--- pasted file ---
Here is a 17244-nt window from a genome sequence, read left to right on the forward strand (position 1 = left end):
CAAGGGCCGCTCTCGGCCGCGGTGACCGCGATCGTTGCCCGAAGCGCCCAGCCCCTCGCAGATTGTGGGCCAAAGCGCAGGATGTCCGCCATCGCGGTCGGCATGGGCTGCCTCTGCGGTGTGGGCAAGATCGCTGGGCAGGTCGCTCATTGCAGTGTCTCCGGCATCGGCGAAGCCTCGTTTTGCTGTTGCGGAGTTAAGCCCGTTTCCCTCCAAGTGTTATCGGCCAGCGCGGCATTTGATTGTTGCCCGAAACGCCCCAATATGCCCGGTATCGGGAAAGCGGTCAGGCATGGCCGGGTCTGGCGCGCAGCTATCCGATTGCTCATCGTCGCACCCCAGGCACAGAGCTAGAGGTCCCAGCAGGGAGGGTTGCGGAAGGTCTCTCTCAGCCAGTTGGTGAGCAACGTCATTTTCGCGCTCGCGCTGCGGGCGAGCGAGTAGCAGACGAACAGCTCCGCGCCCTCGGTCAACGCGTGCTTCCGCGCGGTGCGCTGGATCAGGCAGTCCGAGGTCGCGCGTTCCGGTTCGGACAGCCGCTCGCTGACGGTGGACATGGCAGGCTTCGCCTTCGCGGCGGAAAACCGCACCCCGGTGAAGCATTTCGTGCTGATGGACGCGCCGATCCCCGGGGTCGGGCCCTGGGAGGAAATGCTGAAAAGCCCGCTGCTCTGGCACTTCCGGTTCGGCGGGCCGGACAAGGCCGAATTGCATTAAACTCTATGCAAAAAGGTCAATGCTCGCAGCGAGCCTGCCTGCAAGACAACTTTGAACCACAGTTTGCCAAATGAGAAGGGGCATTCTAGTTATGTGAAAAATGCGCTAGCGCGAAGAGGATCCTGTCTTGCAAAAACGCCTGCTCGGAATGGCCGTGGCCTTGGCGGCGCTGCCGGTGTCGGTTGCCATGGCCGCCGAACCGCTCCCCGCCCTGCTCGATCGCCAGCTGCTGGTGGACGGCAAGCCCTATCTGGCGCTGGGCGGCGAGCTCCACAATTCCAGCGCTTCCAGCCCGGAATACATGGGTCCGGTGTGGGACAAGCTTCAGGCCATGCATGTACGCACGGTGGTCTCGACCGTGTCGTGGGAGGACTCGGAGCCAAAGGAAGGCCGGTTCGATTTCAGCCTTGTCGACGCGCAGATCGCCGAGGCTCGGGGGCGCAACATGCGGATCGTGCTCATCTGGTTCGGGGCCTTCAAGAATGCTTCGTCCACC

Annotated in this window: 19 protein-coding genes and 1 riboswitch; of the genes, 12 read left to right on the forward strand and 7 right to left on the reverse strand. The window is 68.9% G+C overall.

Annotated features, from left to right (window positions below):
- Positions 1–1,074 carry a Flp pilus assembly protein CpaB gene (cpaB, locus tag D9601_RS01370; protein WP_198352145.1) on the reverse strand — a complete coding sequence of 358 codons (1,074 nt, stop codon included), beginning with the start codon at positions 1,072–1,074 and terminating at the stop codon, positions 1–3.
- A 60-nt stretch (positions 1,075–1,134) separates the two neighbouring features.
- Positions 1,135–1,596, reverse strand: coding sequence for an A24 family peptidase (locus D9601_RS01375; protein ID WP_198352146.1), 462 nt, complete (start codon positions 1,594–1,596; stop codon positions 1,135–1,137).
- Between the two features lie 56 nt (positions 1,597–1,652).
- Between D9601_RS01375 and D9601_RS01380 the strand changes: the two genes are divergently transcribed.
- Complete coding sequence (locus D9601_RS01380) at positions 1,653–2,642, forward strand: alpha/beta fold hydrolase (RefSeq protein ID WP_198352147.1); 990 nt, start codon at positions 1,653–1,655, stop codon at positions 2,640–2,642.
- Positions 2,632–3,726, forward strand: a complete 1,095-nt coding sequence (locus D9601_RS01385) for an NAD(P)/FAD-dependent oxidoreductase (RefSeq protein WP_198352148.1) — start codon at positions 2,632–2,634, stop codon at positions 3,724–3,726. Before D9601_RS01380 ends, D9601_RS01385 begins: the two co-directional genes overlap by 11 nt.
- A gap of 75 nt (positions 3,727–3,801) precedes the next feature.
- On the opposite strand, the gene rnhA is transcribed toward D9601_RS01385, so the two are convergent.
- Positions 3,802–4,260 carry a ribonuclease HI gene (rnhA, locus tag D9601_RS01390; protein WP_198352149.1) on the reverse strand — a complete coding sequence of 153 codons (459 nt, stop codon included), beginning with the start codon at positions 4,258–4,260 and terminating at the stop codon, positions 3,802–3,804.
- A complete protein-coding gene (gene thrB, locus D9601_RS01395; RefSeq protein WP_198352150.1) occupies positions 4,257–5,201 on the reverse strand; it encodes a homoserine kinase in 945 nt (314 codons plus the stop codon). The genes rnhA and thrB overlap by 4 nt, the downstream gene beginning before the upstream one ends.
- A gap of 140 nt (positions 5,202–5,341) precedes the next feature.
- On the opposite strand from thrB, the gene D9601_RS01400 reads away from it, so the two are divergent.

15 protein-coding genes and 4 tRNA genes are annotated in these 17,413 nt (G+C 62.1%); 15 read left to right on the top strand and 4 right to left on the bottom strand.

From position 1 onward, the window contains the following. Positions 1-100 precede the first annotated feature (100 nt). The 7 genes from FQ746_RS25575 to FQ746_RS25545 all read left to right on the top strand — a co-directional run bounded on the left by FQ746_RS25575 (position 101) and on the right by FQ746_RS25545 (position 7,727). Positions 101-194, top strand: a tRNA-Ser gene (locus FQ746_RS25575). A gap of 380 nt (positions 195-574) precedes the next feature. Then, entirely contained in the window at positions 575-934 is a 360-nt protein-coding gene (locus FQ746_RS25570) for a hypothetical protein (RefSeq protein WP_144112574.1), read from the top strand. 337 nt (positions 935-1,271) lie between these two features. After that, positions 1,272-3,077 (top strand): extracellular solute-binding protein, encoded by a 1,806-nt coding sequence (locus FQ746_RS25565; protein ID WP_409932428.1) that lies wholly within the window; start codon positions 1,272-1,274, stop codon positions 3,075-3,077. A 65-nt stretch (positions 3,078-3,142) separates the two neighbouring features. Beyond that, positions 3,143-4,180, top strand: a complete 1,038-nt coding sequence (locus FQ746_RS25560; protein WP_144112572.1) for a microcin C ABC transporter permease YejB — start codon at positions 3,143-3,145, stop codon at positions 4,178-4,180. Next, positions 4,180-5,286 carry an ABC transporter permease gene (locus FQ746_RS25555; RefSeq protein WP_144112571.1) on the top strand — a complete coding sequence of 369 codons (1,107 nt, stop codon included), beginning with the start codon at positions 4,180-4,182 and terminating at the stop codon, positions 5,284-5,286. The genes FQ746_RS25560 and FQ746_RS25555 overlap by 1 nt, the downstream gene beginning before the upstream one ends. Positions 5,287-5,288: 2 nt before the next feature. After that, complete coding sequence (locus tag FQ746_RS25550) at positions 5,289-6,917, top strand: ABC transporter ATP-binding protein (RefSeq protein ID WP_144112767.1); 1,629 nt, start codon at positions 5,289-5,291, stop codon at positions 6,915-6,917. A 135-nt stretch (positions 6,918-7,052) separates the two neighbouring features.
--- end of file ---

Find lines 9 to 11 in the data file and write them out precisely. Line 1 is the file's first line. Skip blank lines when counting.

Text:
- Between D9601_RS01375 and D9601_RS01380 the strand changes: the two genes are divergently transcribed.
- Complete coding sequence (locus D9601_RS01380) at positions 1,653–2,642, forward strand: alpha/beta fold hydrolase (RefSeq protein ID WP_198352147.1); 990 nt, start codon at positions 1,653–1,655, stop codon at positions 2,640–2,642.
- Positions 2,632–3,726, forward strand: a complete 1,095-nt coding sequence (locus D9601_RS01385) for an NAD(P)/FAD-dependent oxidoreductase (RefSeq protein WP_198352148.1) — start codon at positions 2,632–2,634, stop codon at positions 3,724–3,726. Before D9601_RS01380 ends, D9601_RS01385 begins: the two co-directional genes overlap by 11 nt.